From the magazine

Interflow’s new fibreglass liner extends solution options

Almost all of Sydney Water’s sewers and stormwater pipelines are circular in cross section.

However, in the late 1800s and early 1900s several kilometres of sewers with egg-shaped or ovoid cross sections were installed.

Many of these now need rehabilitation, and their shape, as well as their location in some of the older areas of the City, present some of the biggest rehabilitation challenges.

Rehabilitation techniques for ovoids are limited compared to circular-shaped sewers.

Typically, ovoid shaped sewers are renewed with a polyester-felt cured-in-place pipe (CIPP) liner.

However, this particular sewer, with dimensions of 733 mm x 533 mm was up to 14 m deep in an area with a high water table.

The high hydrostatic load on the liner was too great to be met by the usual polyester-felt CIPP liner.

The first part of the project for Interflow was therefore to search for a type of liner that was strong enough to meet the design requirements of this project, while still being capable of installation without excavation and with minimal community disruption.

Interflow’s research led to a type of liner composed of fibreglass, installed from existing maintenance holes and cured using UV light.

It was considerably stronger than polyester-felt liners and if installation was possible, could meet the structural requirements of this project.

Such liners had been used on a couple of installations in Australia previously, but never at this length, shape, thickness or depth.

Interflow’s project personnel travelled to Germany to work with the liner suppliers on developing the liner and the installation methodology to meet the unique requirements of this project.

The installation process is completely different from anything Interflow had done previously.

In particular, using the UV “÷light train’ is critical to successful curing of the liner and ensuring it attains its strength properties.

Requiring a stronger and larger liner than had ever been installed before meant further work was required to develop suitable installation procedures.

Aside from the development needed with this type of liner, the project presented demanding challenges due to its location.

The sewer’s total length was 450 m, made up of three consecutive lines that ran deep under houses and apartment blocks.

Access was from maintenance holes located in a park, in the grounds of private property and in the basement carpark of a block of apartments.

Excavation to replace the sewer was unthinkable.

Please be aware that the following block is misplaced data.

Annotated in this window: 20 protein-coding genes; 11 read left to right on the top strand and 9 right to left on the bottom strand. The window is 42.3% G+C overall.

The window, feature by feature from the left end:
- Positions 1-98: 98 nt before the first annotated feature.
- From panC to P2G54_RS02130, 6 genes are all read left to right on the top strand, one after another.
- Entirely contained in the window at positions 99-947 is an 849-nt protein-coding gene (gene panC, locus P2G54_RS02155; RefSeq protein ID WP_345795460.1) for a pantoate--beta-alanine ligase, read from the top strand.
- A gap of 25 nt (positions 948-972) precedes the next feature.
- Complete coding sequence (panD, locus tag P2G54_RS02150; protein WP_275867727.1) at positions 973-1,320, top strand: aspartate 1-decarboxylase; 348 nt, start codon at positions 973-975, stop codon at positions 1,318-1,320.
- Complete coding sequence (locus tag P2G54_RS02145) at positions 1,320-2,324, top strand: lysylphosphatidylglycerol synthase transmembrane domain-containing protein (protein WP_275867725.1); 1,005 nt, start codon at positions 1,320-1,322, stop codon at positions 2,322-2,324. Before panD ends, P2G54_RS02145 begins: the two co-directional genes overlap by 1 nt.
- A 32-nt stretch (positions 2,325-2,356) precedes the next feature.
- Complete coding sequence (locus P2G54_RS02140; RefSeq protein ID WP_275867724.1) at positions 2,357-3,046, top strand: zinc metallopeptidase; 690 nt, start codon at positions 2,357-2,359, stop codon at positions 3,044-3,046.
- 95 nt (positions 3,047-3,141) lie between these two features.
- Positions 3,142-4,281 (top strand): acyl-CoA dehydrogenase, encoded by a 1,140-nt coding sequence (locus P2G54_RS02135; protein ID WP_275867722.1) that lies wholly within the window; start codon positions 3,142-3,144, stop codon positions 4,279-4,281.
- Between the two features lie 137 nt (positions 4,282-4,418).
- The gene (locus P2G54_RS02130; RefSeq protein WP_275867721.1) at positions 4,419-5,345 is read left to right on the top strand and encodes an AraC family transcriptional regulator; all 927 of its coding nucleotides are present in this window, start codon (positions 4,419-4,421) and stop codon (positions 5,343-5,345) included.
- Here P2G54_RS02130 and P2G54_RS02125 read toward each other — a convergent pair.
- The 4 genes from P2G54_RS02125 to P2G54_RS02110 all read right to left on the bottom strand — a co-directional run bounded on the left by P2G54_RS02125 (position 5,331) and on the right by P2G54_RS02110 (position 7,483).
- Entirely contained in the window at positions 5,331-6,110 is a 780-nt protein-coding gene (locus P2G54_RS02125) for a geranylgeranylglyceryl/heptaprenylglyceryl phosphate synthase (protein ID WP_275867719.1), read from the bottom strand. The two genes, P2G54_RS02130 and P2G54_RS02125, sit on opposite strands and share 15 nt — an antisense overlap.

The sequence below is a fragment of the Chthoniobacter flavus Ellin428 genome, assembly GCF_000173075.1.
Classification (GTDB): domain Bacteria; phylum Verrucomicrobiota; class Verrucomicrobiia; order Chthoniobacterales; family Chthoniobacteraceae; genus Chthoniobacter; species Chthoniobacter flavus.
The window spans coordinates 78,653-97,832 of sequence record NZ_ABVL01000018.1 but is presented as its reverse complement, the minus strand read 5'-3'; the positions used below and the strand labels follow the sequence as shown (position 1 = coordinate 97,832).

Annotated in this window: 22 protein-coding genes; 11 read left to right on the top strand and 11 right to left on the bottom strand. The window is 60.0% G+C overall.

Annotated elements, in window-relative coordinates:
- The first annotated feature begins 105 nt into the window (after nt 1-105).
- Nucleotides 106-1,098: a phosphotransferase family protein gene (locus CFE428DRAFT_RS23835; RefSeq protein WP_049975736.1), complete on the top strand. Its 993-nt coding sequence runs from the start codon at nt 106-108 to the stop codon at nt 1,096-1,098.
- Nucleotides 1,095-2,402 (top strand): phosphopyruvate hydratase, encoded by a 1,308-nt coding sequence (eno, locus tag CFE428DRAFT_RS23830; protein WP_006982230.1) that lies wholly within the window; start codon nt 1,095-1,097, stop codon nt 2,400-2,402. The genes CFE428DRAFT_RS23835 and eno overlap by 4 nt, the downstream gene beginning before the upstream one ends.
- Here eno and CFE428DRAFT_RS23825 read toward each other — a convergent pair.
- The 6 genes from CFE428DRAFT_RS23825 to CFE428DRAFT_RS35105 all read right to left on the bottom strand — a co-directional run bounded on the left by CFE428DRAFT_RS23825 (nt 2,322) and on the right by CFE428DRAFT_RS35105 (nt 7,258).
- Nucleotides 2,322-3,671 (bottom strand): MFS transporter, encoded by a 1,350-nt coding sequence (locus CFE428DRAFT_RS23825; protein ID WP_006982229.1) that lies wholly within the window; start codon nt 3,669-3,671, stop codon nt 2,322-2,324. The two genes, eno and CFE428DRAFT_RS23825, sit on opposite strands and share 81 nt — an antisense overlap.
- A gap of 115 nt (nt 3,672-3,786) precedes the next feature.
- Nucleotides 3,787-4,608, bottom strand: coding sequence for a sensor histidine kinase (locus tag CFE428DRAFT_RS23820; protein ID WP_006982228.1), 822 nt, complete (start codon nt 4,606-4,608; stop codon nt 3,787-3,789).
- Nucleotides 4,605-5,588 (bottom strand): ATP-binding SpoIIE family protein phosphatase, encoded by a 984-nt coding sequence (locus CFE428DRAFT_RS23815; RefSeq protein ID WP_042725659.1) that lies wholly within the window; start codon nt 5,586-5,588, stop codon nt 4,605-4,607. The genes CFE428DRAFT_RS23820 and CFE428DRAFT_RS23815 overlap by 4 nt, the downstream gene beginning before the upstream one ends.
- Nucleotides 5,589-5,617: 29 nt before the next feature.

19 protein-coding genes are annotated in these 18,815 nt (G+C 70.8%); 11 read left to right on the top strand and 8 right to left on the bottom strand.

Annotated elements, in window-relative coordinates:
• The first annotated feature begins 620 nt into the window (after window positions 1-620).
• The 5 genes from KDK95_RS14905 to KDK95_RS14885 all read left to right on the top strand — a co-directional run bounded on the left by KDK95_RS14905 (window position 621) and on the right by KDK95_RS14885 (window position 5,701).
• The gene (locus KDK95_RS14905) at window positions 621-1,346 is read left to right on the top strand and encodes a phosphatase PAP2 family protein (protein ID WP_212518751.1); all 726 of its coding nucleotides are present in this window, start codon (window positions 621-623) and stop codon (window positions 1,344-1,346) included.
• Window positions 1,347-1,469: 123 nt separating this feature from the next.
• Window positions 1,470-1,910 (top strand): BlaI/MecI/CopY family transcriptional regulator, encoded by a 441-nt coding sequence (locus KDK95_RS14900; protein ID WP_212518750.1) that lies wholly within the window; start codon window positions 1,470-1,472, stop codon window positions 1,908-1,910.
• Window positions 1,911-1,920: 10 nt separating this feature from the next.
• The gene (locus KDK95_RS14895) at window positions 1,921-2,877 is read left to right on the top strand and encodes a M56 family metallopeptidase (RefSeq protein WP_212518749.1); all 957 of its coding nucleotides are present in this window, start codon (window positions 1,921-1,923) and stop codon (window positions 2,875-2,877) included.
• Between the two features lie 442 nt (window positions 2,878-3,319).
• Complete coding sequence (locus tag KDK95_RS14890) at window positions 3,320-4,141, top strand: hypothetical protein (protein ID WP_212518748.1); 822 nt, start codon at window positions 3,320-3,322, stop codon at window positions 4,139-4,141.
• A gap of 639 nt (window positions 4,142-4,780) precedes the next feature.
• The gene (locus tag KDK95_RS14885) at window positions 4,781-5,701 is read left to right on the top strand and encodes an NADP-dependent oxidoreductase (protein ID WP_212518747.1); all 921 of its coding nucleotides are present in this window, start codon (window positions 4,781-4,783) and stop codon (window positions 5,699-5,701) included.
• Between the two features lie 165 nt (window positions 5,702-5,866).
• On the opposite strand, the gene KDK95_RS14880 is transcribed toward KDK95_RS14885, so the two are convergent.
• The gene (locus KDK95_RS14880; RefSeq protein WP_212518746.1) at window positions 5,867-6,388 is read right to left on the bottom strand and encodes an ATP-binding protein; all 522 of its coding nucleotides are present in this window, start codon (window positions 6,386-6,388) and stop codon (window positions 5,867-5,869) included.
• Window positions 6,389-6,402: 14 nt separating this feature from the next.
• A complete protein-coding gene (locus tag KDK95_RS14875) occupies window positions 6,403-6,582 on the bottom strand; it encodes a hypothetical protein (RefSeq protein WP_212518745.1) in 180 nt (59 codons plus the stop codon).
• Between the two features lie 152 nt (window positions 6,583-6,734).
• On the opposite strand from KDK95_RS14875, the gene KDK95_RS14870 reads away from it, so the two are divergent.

Inserting the liner into the sewer was only possible from the maintenance hole in the park at one end of the project.

There was insufficient room at the other maintenance holes.

The liner would need to be pulled in a total distance of 450 m from the maintenance hole in the park and playing fields.

Managing community issues was an essential part of the success of the project.

Full sewer services needed to be maintained to all residents at all times.

This meant the installation and operation of a sewer bypass system that went below ground at road crossings and did not compromise safety to either the residents or the workers.

With the benefit of detailed planning and preparation, the work was successfully completed with no particular technical or commercial issues.

Issues raised by the community were successfully managed.

The project was also a milestone for this type of liner worldwide.

The 185 m lining length between maintenance holes, with a wall thickness of 12.1 mm meant that it was the largest liner of the type ever installed.

Installing the liner 450 m from its insertion point was the longest this liner had ever been winched.

The 14 m deep manhole also meant that this was the deepest this type of liner had ever been installed.

This project succeeded despite the product being extended beyond its previous capabilities and despite the challenging conditions.

It is an advance for the international Trenchless Technology industry and has extended the boundaries for non-disruptive sewer rehabilitation.

Multiple Solution Approach

As the trenchless renewal industry has grown, companies such as Interflow, are finding that multiple lining technologies are required to meet the ever increasing breadth of challenges presented by its clients.

In all cases the objective is to offer a product that complies with the requirements and represents best value for money.

Interflow has added UV lining technology to its fleet of solutions to enable a solution to be offered in circumstances like the example given above, ie non-circular, deep pipelines.

When added to the existing lining systems a comprehensive range of lining options exists.

These include:

  • Spiral winding
  • CIPP lining
  • Slip Lining
  • Pipe Bursting

This is a key part of Interflow’s commitment to being total solution providers for the Trenchless Technology industry.

For more information about Interflow’s capabilities, or to find out more about the full range of trenchless pipeline renewal services Interflow can provide, visit

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